Denmark Strides Towards Independence from Fossil Fuels

danish govt

Last year, the Danish government unveiled a strategy to shift to an economy powered by 100% renewable energy by 2050. The Maldives had previously set a goal for complete carbon neutrality, but Denmark’s decision was a first for the developed world. Naturally, the decision was met with widespread praise, with President Obama lauding the country as “a leader on clean energy and alternative energy” and describing the Energy Strategy 2050 program as “very ambitious and impressive.” While the knee-jerk assumption, however, might be that Denmark will attempt to reach the 2050 target simply through the massive deployment of existing energy technologies through subsidies and mandates, innovation is playing a substantial role in the nation’s energy successes thus far and will continue to do so as they strive to meet their 2050 goal.

Roughly 20% of Denmark’s energy supply already comes from renewable sources, a milestone achieved in large part due to a strong national energy innovation ecosystem. Since 1992, the country has employed a carbon tax that reinvests revenue back into clean energy R&D programs. In fact, the tax is not unlike the innovation carbon price that ITIF has advocated for in the United States.

Institutionally, energy innovation is served by a network of science hubs featuring research collaborations among universities, private enterprises, and occasionally foreign scientists. Denmark has certainly not been afraid to reach out to other nations, rather than viewing them as rivals in a zero-sum game. In fact, the country has opened “Innovation Center Denmark” offices in Shanghai and Silicon Valley. The institutes are tasked with encouraging investment in Denmark, analyzing local innovation best practices, and facilitating research cooperation between Danish and foreign companies, with clean technology as a focus. The Shanghai branch, for example, recently announced 30 million DKK (5.35 million USD) in available grants for joint research into innovative renewable energy technologies.

In addition, the Danish government provides robust direct funding for renewable energy research, development, and demonstration. Their proposed 2012 budget of 1.242 billion DKK (221.5 million USD) for energy RD&D – to be administered by the cabinet-level Ministry of Climate, Energy, and Building – represents an almost 55 percent increase over the previous year’s allocation.

Denmark’s energy innovation policies have received validation from a variety of sources. ITIF’s 2012 Global Innovation Policy Index ranks the country in the upper tier for innovation policy capacity, with high marks for core policy areas like science and R&D, domestic market competition, and government procurement. Cleantech Group and the World Wildlife Fund put Denmark at the very top of the list, ahead of 37 other countries, in their 2012 global cleantech innovation index. Finally, a review of Danish energy policies in February 2012 by the International Energy Agency described the country as “at the forefront of not only renewable energy policy development but also technology research, development and deployment.”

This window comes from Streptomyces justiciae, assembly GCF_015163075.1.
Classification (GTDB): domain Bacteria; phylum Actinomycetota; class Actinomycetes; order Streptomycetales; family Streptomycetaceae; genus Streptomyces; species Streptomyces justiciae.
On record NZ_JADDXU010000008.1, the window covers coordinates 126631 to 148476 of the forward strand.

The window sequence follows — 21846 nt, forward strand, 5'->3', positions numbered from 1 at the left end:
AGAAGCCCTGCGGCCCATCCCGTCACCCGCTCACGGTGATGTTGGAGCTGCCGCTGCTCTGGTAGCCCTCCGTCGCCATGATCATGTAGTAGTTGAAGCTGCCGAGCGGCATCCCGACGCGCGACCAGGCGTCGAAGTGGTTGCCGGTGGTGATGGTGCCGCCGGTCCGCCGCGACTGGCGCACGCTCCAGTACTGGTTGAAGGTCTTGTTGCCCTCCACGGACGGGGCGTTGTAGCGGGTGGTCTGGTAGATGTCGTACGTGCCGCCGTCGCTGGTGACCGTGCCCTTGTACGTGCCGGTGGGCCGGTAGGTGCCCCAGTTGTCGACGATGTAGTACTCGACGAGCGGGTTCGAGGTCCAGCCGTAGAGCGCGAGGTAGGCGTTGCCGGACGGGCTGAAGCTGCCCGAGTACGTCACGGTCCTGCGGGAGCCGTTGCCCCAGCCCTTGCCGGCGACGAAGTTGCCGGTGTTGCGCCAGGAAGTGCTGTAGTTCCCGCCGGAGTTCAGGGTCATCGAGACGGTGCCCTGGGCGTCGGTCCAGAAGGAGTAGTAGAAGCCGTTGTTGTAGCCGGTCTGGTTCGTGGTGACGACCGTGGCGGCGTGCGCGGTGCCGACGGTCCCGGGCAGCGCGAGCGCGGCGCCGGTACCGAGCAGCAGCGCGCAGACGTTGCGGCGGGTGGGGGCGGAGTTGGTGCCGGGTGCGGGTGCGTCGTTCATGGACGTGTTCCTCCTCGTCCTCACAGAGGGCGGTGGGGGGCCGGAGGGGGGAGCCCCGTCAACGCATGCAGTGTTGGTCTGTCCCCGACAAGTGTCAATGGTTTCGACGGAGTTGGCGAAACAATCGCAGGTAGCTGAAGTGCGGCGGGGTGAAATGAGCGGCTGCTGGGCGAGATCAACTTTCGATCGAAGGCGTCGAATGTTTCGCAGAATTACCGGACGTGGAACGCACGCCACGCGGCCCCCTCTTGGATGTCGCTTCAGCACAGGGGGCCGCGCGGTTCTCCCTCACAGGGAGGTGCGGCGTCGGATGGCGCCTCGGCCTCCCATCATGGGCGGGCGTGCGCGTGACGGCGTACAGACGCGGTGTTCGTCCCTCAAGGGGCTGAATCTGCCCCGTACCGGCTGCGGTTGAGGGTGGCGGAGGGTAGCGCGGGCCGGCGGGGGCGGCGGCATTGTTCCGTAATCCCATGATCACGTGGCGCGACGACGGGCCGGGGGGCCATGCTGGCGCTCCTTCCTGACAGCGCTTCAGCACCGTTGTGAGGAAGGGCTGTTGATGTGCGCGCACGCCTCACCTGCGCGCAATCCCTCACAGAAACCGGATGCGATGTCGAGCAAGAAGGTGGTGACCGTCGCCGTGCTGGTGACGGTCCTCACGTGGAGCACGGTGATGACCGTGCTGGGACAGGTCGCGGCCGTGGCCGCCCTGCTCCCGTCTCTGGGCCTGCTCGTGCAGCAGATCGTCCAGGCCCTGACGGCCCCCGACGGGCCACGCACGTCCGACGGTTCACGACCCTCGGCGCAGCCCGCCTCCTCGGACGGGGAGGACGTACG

Naturally, energy innovation has figured prominently in the government’s plans as the country moves forward in its goal to be completely renewable energy-powered by 2050. Our Future Energy, a November 2011 follow-up to the Energy Strategy 2050 plan, explicitly recognizes that existing technologies are insufficient. “There are still concrete technological challenges to be overcome before transition to a society with 100 percent renewable energy can be realized,” the document states, before going on to highlight “energy storage, intelligent regulation of the electricity grid, green means of transport, and development of new renewable technologies” as areas where breakthroughs are needed. RD&D is thus characterized as one of the plan’s “critical focus areas,” with facilitating the transition away from obsolete technologies also getting top billing: “We have to avoid becoming trapped with inefficient and non-renewable technologies. Otherwise we will be caught with an expensive and outdated energy sector in 30-40 years.” Energy innovation will hopefully help ensure that Denmark is not only the first developed country to strive for complete independence from fossil fuels, but also the first one to meet that laudable goal.

Photo credit: Flikr user sftrajan

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About the author

Clifton Yin is a Clean Energy Policy Analyst at the Information Technology and Innovation Foundation. Prior to joining ITIF, he earned a Master of Public Policy degree with a focus on environmental and regulatory policy from the Georgetown Public Policy Institute. His master’s thesis sought to use statistical analysis to evaluate the effectiveness of California’s Renewable Portfolio Standard on encouraging in-state renewable energy generation. While a graduate student, Clifton served as a policy fellow at Americans for Energy Leadership and interned at the Environmental Defense Fund and the American Enterprise Institute.